Seahawks a surprising disappointment through 6 weeks
RENTON, Wash. (AP) When Pete Carroll struggled as a head coach during his first stint in the NFL, and when Southern California was in its rebuilding phase during his early years in Los Angeles, there was a talent gap that explained some of the shortcomings.
That is why Carroll, above all others in the Seattle Seahawks hierarchy, is struggling to understand where his current team stands now. A team with starting talent the envy of many in the NFL could at 2-4 be arguably the biggest disappointment in the league through the first six weeks.
''I haven't really been in this kind of situation with a really good team where it felt so much different and the results are flipping,'' Carroll said.
The Seahawks sit at a crossroads headed into Thursday's game at San Francisco, beginning a critical two-week stretch that will determine where this season goes. Seattle is already facing long odds to reach its goal of making the playoffs. Only 8 percent of teams since 1990 that have started 2-4 ended up playing in the postseason.
There's no panic in Seattle's locker room now. That could change by the end of the week if they lose at San Francisco on Thursday night.
''We can only get better. I don't think our season will keep going like this where we keep giving them games like this. It's not in our DNA,'' linebacker K.J. Wright said. ''We're going to turn it around.''
The reasons that Seattle is in this position are plentiful, from missed assignments to a few key injuries to a lack of depth at some positions and perhaps a few too many distractions.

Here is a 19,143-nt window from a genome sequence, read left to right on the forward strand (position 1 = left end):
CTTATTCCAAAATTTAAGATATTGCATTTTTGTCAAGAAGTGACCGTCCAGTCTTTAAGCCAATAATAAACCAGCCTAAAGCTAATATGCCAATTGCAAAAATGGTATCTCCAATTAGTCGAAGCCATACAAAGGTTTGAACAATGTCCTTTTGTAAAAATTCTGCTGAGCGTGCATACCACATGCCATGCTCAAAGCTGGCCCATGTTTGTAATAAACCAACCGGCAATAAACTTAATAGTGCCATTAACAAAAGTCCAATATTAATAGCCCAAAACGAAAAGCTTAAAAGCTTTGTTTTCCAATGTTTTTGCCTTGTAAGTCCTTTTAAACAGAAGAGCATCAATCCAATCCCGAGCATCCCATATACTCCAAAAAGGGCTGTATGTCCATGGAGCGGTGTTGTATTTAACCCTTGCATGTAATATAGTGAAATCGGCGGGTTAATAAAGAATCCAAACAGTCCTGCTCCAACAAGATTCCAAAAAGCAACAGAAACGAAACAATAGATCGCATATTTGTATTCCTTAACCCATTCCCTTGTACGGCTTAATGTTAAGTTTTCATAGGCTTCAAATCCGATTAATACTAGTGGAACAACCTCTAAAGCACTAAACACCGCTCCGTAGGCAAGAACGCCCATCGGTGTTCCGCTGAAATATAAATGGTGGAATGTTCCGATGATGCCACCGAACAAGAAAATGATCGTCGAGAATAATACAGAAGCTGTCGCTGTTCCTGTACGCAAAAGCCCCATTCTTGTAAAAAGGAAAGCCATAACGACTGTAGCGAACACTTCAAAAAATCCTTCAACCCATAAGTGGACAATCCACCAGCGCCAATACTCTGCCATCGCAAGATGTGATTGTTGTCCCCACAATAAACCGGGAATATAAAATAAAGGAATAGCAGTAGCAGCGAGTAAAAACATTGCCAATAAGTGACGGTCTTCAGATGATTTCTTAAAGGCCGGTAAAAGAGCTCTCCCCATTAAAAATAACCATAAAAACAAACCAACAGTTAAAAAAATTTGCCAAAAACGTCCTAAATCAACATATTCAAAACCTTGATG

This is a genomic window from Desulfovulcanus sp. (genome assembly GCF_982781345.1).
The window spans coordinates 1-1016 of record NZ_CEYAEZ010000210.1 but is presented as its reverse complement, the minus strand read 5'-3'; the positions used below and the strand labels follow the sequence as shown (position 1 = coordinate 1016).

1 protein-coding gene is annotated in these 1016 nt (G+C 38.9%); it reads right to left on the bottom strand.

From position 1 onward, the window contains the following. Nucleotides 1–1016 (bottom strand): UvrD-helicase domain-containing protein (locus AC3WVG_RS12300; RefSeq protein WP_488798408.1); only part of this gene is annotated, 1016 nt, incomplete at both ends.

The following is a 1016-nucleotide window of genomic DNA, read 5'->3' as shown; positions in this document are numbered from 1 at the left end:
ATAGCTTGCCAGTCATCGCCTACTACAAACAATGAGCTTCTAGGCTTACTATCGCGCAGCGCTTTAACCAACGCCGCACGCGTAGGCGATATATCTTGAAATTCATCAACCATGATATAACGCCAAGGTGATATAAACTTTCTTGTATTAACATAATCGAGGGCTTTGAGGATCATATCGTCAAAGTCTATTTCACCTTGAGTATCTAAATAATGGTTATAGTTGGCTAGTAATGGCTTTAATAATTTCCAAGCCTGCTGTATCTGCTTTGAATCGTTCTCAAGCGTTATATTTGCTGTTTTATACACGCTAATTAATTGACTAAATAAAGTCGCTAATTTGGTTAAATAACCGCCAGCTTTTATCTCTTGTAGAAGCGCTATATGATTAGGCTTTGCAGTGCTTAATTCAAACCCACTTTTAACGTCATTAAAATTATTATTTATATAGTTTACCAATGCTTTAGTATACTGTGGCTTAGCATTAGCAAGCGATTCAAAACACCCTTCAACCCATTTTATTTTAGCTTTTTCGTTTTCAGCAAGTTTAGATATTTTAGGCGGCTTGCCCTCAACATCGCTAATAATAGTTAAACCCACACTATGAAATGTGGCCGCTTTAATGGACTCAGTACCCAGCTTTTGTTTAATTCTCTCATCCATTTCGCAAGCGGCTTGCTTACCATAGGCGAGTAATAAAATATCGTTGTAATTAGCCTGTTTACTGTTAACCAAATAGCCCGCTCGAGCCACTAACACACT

From a purely football standpoint, Seattle's top issue is an offensive line that seemed an afterthought in the Seahawks' roster construction and has left Russell Wilson scrambling for safety and been unable to get Marshawn Lynch going.
The absence of center Max Unger, now in New Orleans, has loomed larger than the presence of tight end Jimmy Graham - the two key figures in an offseason swap between the Saints and Seahawks. Graham might have 29 catches, but Wilson is on pace for nearly 70 sacks.
There are the fourth-quarter meltdowns, especially the past two weeks in losses to Cincinnati and Carolina when the Seahawks' vaunted defense has been picked apart. Instead of coming through with clutch plays, the Seahawks have been left asking questions about why glaring mistakes are being made in the closing minutes.
''We're not perfect. Like I said, the last couple of years we could've been on different pages and been getting away with that,'' linebacker Bruce Irvin said. ''But this year, it's bitten us in the butt twice.''
Seattle's also lacking depth after a slow drain that followed its title in 2013. Players have capitalized on their success in Seattle and cashed in elsewhere. So have assistant coaches moving up the ranks by leaving for other teams.
And there is the question of fatigue, both physical and emotional. Is that drive still there for a team that's played more games than any other the past two seasons? Has seeing all its top stars receive that important second contract caused a letdown? Did reaching the pinnacle of the league once and having a second title snatched away in crushing fashion leave the Seahawks drained?
Perhaps that's what Earl Thomas meant this week, saying he believed there were distractions.
''We're going to outlast this,'' Thomas said. ''This is why we're in this position in the first place. This is why we're the best. These situations, they're not going to break us.''
These are all questions Carroll is trying to answer. And there's little time. Much of what Seattle can accomplish this season will be determined in the next two games, beginning with the 49ers and then Nov. 1 at Dallas prior to its bye week.
''Coach (John) Wooden told me one time, it's every year the players change. You don't change your philosophy, you don't change your approach because the players adapt as they go through their years and things fit together. You always stay with what you believe in,'' Carroll said. ''But in that times change, guys grow up, they mature, they get paid, they're heading into their contract year, there are a lot of things that factor into guys' makeup. And we have to be adaptable and fix and help and communicate and counsel all the way through that.''
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